Hello jonnyrexWelcome to Math Help Forum!

To make it easier to type, I'm going to use

- ab to represent a ∧ b
- a + b to represent a V b
- a' to represent ¬a
- -> to represent

(2) a = ab

-> ab' = (ab)b'

=a(bb')

=a0

=0

-> (ab')' = (0)'

-> a' + b = 1

-> (a' + b)(a + b) = 1(a + b)

-> (a'a) + b = a + b

-> 0 + b = a + b

-> b = a + b

So (a = ab) -> (b = a + b)

The proof of the reverse implication is just the dual of this:

b = a + b

-> a' + b = a' + (a + b)

= (a + a') + b

= 1 + b

= 1

-> (a' + b)' = (1)'

-> ab' = 0

-> ab' + ab = 0 + ab

-> a(b' + b) = ab

-> a1 = ab

-> a = ab

So (b = a + b) -> (a = ab)

We therefore have (a = ab) <-> (b = a + b)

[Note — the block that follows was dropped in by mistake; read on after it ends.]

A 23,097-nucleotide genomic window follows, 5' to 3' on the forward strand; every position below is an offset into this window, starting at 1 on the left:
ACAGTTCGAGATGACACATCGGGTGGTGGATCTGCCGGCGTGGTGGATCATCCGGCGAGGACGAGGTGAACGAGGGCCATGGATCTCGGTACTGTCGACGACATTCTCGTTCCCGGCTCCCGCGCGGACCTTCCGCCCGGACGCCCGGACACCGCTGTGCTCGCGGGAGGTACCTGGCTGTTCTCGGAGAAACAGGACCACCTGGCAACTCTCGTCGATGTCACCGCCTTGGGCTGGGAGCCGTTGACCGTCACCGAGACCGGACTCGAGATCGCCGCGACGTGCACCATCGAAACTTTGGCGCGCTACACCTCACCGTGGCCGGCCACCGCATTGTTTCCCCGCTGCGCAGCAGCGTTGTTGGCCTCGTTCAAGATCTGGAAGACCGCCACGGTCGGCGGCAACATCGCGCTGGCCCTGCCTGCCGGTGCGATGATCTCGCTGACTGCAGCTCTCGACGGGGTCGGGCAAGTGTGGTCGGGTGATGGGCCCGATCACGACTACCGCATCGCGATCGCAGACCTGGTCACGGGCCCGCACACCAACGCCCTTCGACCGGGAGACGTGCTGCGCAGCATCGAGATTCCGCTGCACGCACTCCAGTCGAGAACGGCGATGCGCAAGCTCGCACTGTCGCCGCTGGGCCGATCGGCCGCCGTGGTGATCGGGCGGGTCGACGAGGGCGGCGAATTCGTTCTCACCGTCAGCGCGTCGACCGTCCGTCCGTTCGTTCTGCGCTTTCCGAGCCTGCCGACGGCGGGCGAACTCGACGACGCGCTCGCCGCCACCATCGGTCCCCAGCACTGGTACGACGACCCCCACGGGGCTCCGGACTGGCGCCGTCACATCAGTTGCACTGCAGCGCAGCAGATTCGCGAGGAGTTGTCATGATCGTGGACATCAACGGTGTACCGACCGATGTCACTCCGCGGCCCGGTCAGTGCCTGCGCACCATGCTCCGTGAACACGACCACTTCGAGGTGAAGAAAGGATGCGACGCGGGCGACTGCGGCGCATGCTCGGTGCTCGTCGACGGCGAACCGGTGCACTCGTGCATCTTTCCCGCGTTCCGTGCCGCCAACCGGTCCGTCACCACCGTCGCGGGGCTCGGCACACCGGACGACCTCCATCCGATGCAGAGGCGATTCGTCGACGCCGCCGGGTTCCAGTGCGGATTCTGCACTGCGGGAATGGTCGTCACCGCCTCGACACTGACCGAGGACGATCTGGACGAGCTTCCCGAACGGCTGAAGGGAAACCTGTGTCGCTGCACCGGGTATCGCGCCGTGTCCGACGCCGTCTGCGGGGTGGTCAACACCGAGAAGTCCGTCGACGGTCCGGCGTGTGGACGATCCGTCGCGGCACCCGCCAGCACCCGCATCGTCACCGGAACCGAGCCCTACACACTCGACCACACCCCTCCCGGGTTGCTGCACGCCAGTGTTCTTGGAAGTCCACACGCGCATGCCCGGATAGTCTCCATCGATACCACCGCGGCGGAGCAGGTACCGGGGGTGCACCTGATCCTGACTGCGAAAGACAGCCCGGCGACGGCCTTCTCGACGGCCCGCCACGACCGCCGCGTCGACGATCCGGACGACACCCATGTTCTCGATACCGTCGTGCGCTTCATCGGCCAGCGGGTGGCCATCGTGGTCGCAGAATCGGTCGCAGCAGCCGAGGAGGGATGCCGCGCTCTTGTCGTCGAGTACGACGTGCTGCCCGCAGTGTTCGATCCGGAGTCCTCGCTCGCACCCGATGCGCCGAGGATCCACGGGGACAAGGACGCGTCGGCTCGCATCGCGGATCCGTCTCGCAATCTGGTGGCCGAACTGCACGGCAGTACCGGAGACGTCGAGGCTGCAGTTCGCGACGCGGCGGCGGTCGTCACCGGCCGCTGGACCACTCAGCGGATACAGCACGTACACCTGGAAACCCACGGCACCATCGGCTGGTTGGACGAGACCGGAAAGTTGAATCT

(3) To prove a partial order we must show:

(a)Reflexivity: a ≤ a. This is trivial, since a = aa

(b)Antisymmetry: (a ≤ b and b ≤ a) -> a = b.

Proof: a ≤ b -> a = ab (1)

b ≤ a -> b = ba = ab = a from (1)

(c)Transitivity: (a ≤ b and b ≤ c) -> a ≤ c

Proof: b ≤ c -> b = bc

a ≤ b -> a = ab = a(bc) = (ab)c = ac

-> a ≤ c

For the second part of (3), we have

0 = 0a -> 0 ≤ a

and 1 = 1 + a -> a ≤ 1

Hence 0 ≤ a ≤ 1

(4) In the case of sets ≤ is simply

Grandad